SYDNEY (AFP) – An Australian travel-blogging couple detained in Iran on spying charges have been released and returned home, Canberra said yesterday, amid reports that an Iranian student has been freed in Australia and flown back to Tehran.
Perth-based Jolie King and Mark Firkin had been documenting their journey from Australia to Britain on social media for the past two years, but went silent after posting updates from Kyrgyzstan and Pakistan about three months ago.
The pair, who have tens of thousands of followers on Facebook, Instagram and YouTube, were alleged to have used a drone to take pictures of “military sites and forbidden areas”, an Iranian judiciary spokesman said last month.
Australian Foreign Minister Marise Payne said they were released after “very sensitive negotiations” and had been reunited with their family in Australia.
“We are extremely happy and relieved to be safely back in Australia with those we love,” the couple said in a statement issued by the Foreign Ministry in Canberra. “While the past few months have been very difficult, we know it has also been tough for those back home who have been worried for us.”
Hours later, state media in Tehran reported that an Iranian student held in Australia for 13 months on accusations of circumventing United States (US) sanctions on military equipment had also been released and returned home.
PhD student at the University of Queensland in Brisbane Reza Dehbashi had been detained on allegations of “attempting to purchase and transfer advanced American military radar equipment via Dubai to Iran”, Iranian state television said on its website.
It said Dehbashi had been working on a “skin cancer detection device” at the time of his arrest and had dismissed the charges as “a misunderstanding” and “unfair”.
The channel showed footage of what it said was Dehbashi arriving at Tehran’s Imam Khomeini International Airport and hugging a tearful woman apparently from his family.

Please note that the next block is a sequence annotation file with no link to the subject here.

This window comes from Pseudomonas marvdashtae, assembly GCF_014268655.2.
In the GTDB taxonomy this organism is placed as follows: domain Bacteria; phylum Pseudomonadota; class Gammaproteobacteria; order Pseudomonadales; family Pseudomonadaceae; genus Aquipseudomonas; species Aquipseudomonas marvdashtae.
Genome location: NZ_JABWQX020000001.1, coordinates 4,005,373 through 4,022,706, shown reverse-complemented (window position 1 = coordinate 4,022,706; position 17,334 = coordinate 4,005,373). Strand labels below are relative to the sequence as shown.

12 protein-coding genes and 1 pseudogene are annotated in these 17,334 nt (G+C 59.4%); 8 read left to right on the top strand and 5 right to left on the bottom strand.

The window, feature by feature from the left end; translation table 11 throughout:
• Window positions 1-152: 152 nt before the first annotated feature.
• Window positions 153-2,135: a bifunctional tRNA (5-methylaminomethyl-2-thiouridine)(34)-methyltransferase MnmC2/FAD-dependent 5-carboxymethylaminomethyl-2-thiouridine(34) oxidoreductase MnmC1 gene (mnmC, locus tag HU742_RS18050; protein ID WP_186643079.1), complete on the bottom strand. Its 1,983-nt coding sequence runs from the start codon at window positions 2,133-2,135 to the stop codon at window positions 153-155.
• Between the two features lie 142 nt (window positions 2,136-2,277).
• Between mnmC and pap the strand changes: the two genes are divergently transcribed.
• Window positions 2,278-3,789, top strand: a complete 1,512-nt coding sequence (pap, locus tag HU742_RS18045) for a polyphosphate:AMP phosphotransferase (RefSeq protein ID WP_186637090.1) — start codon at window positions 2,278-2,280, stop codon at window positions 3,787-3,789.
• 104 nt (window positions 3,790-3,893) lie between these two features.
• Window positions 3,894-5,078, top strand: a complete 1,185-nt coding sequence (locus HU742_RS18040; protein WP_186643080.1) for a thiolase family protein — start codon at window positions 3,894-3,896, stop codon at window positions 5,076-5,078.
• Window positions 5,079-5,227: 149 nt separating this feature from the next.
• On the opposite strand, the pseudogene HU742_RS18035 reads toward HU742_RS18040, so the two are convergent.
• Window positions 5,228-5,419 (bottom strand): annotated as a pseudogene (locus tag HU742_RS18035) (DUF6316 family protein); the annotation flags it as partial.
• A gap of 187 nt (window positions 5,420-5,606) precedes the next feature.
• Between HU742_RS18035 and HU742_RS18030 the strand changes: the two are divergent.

The Australian couple sought privacy, however. They said in their statement that intense media coverage “may not be helpful” in the negotiations for the release of a third Australian detained in Iran in an unrelated case.
Melbourne University Academic Kylie Moore-Gilbert, who specialises in Middle East politics, had been detained for “some months” before King and Firkin were arrested.
Her case also came to light last month. Moore-Gilbert is accused by Iranian authorities of “spying for another country”.
Negotiations over the fate of the university lecturer are “very long term,” Payne said. “She has been detained for some considerable time and has faced the Iranian legal system and has been convicted and sentenced,” the minister said.
“We don’t accept the charges on which she was convicted and we would seek to have her returned to Australia,” Payne added, declining to comment further on
the case. Payne has maintained the cases of those detained were not related to diplomatic tensions.
Australia said in August it would join a US-led naval coalition to escort commercial ships in the Gulf, after a spate of attacks blamed on Iran but that Tehran denied.
However, that announcement is believed to have come after the arrests.